Joseph Stiglitz Sees Risk of Persistent Double-Digit U.S. Unemployment
(Bloomberg) -- The U.S. will be stuck with double-digit unemployment for an extended period without more and better-targeted government support for the coronavirus-battered economy, Nobel laureate economist Joseph Stiglitz said.
“We are going towards an unemployment rate of at least 25%,” he told Bloomberg Television on Monday. While joblessness may fall a bit as businesses reopen after the lockdown, “we won’t be back anywhere near to what we would normally say is a terrible level of, say, 10% to 12%” unless more government aid is forthcoming.
The jobless rate more than tripled in April to 14.7% as employers cut an unprecedented 20.5 million jobs. A further rise is expected this month.
Stiglitz called the almost $3 trillion in economic help Congress already passed “poorly designed.” He contrasted it with smaller packages abroad that were more focused on keeping workers on company payrolls as governments shut down economic activity to contain the contagion.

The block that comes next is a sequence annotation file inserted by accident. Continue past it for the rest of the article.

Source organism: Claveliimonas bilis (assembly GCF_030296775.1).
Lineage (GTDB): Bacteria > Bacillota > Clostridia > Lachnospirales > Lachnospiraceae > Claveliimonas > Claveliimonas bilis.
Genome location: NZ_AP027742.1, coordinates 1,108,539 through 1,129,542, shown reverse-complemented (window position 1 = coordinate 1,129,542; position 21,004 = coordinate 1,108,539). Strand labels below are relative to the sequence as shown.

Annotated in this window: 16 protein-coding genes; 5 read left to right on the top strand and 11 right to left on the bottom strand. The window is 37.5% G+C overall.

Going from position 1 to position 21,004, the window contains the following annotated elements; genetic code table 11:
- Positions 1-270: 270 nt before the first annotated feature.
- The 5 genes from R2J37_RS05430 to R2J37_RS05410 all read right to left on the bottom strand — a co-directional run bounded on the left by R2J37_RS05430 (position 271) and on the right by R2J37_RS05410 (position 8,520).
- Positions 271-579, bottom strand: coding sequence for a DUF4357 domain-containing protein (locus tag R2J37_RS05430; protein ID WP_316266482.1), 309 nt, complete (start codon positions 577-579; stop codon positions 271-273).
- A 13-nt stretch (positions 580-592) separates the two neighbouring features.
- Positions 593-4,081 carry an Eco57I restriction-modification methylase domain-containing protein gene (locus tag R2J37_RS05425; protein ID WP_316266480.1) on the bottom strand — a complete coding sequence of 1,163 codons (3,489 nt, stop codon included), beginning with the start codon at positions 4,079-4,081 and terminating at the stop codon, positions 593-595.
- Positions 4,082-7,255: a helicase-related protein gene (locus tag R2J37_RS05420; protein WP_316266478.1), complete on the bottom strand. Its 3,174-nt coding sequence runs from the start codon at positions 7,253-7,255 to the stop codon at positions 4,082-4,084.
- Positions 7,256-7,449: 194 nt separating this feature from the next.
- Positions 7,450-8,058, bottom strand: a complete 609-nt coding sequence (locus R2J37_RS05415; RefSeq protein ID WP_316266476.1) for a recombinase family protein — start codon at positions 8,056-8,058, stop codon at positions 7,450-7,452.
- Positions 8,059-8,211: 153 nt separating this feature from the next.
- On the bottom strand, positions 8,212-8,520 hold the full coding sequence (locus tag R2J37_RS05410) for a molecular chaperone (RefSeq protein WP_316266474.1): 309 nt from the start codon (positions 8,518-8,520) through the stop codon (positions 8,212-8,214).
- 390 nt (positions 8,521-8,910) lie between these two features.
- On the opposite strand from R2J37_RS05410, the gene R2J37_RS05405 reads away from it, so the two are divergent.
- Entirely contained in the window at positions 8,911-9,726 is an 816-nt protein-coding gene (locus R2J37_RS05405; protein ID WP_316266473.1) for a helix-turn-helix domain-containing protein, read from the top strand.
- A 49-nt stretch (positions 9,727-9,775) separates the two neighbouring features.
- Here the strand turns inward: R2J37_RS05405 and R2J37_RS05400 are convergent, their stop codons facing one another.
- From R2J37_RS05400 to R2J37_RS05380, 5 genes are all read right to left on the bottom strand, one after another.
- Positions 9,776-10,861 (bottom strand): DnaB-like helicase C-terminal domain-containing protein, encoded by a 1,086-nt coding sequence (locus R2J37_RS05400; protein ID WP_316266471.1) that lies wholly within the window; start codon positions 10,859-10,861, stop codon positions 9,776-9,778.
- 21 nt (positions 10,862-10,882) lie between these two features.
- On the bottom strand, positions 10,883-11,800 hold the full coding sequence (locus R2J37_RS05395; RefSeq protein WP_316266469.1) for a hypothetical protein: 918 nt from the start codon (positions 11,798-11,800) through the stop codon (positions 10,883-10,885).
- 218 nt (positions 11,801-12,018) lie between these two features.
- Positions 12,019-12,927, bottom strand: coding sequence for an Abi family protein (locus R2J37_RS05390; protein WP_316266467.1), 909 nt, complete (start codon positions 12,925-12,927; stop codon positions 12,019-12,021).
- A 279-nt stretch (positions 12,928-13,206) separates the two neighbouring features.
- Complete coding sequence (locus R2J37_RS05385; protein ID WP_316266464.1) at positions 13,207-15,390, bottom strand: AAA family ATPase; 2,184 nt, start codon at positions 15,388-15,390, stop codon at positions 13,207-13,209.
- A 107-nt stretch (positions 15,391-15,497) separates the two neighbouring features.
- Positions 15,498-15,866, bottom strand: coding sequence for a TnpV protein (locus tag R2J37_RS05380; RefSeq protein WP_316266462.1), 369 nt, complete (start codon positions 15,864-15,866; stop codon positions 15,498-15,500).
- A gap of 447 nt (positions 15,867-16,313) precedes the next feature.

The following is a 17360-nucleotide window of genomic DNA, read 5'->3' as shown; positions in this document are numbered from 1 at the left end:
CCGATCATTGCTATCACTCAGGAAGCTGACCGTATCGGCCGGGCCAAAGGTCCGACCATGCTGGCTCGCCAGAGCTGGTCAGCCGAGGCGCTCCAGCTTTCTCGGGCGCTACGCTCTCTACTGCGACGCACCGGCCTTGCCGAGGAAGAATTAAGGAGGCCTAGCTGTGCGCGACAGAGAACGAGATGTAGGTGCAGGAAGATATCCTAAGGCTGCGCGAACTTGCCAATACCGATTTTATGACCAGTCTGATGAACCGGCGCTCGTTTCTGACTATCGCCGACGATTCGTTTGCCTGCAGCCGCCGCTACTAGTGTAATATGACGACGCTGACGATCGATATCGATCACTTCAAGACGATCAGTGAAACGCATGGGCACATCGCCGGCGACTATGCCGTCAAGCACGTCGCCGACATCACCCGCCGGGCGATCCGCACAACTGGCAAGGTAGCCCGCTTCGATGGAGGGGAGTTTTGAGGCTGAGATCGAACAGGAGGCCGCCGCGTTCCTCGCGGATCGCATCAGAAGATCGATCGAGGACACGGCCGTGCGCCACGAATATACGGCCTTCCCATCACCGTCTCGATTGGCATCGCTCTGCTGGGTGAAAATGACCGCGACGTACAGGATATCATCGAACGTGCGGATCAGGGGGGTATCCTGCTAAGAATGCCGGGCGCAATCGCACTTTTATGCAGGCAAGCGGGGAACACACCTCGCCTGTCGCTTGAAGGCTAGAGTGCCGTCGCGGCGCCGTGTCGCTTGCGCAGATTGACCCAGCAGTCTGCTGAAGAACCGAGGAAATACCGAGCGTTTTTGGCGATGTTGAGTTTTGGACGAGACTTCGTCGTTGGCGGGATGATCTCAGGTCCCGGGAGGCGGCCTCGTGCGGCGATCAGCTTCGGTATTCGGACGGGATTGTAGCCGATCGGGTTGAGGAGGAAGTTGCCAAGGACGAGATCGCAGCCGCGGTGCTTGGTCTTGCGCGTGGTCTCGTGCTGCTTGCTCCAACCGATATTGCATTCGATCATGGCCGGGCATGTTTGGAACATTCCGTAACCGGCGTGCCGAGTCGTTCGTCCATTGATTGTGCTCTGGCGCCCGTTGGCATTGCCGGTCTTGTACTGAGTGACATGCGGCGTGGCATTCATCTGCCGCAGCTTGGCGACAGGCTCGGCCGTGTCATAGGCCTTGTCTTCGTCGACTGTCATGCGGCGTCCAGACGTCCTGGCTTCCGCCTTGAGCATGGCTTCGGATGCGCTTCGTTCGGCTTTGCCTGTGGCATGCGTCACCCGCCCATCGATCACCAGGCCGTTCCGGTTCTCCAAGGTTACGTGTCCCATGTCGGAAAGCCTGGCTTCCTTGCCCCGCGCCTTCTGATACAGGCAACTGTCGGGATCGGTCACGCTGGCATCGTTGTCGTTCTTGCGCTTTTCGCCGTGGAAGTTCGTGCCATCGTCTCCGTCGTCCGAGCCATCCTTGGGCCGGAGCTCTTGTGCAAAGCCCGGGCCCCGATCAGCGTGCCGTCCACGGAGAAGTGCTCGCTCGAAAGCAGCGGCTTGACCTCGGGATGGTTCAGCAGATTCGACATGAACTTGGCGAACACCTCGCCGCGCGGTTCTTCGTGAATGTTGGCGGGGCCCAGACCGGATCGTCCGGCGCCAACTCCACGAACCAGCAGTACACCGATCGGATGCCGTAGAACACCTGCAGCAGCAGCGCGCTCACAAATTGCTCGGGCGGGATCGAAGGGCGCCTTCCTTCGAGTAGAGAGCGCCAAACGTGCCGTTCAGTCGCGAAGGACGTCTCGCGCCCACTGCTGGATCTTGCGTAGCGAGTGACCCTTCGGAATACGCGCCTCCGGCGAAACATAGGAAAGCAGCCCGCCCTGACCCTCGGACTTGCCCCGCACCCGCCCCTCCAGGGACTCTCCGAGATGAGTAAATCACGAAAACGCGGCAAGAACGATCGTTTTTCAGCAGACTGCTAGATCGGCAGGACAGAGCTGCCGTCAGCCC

The Democratic Party-controlled House of Representatives last week passed an additional $3 trillion economic-stimulus bill that Republicans and President Donald Trump already have rejected. The House measure would give cash-strapped states and local governments more than $1 trillion, while providing most Americans with a new round of $1,200 checks.
“What worries me is that many people in the Republican Party have said go slow” on stimulus, the Columbia University professor said.
Barring quick development of a vaccine -– which Stiglitz views as a low probability -– the government will have to continue providing support to the economy during the next 24 months to make up for the hit to demand from uncertainty about the course of the deadly virus, he said.
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